Eagle Scout living the dream as Philmont cowboy

Hobrock, with the rest of the Philmont wranglers in 1984. Photo courtesy of Brian Hobrock

A trip to Philmont Scout Ranch will change you.

Brian Hobrock remembers his first experience at Philmont as a youth in 1981. Fresh off the completion of his Eagle Scout service project back home in Kansas, Hobrock, 16, came to Philmont for a backpacking trek, but it was one particular day that changed his destiny.

“We did the horseback ride at Beaubien,” he says, “and I interacted with one of the Philmont wranglers. We talked a lot. After that hour-and-a-half, I knew exactly what I wanted to be. The light bulb just came on in my head.

“I knew I wanted to be a Philmont wrangler.”

Becoming a Scout

Hobrock remembers when he first joined Cub Scouts in Topeka, Kansas, in the early 1970s.

“It was a school night for Scouting,” he says. “The Cubmaster talked about all the cool things they did. I remember begging my mom to be our den mother, and she agreed.”

He remembers crossing over into Topeka’s Troop 175 a few years later.

“The adult support we got was second to none,” he says.

He remembers participating in his community’s bicentennial parade with the troop in 1976.

And he remembers never really questioning whether he would stick around long enough to become an Eagle Scout.

“I expected it of myself,” he says. “We all did what we needed to do to become Eagle Scouts.”

He remembers his Eagle Scout project — refurbishing a local cemetery where some of his relatives were buried.

“It was not taken care of very well,” he says. “It was so overgrown you could drive past it and not even know it was there. The first thing we did was make it so it was visible from the road.”

He remembers camping trips, often in Missouri’s Ozark Mountains.

And, of course, he remembers Philmont.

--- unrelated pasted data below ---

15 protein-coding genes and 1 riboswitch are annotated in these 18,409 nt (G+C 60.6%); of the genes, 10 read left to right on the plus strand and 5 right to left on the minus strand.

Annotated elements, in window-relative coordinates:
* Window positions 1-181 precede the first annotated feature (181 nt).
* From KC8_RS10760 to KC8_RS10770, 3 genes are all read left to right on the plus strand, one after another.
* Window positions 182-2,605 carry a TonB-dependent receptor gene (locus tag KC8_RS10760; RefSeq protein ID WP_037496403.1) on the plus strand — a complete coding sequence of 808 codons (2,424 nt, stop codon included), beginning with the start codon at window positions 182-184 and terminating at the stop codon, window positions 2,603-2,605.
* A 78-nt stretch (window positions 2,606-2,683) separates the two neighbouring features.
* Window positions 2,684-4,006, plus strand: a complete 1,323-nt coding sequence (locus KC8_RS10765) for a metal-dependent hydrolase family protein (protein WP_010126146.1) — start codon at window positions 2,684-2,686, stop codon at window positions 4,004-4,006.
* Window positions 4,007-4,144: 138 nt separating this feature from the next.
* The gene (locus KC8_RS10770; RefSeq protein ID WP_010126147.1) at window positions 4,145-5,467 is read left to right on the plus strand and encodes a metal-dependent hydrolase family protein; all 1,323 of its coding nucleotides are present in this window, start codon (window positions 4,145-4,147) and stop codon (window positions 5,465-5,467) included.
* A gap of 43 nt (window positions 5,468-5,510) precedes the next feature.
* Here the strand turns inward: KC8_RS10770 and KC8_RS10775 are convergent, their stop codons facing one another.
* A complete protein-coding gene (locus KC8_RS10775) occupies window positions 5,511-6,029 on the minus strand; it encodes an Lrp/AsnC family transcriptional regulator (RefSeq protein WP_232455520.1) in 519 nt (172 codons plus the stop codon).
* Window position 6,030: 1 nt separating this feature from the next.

Before that trip, he had only ridden horses a few times.

When he was done, though, it’s all he wanted to do.

Hobrock, with his mom at his Eagle Scout court of honor. Photo courtesy of Brian Hobrock

The best summers of his life

When Hobrock turned 18, he applied for a job at Philmont.

“I remember filling out the application in the winter of ’83,” he says. “I had almost no experience. On the application back then, you could list the things you most wanted to do, and you ranked them first, second and third. And I checked wrangler as No. 1.”

He remembers getting a letter of acceptance in the mail a short time later.

“It said I’d been hired as a burro wrangler,” he says. “I had no idea what they did.”

He would learn soon enough.

Hobrock remembers spending the next summer at Miranda Camp.

“It’s probably still my all-time favorite place to be on this ranch,” he says.

His job was to hand out burros to Scouts to carry heavy items like tents and pots and pans on backpacking treks. He remembers living in a cabin less than a mile from the creek where the burro corrals were located. He remembers riding a horse back and forth to that corral every day.

He remembers spending time with the program staff, especially singing songs around the campfire.

“I can’t sing worth a darn, but I can sing real loud,” he says.

And he remembers when it was over, wanting nothing more than to come back.

He did just that, in 1984 and 1987, working out of Beaubien as a wrangler.

The summer of ’87, in particular, sticks out in his memory. A little bit older and wiser, Hobrock by this time was engaged to Susan, to whom he’s still married.

“It was the greatest summer of my life,” he says. “I went out on some cavalcades. I did some cow work.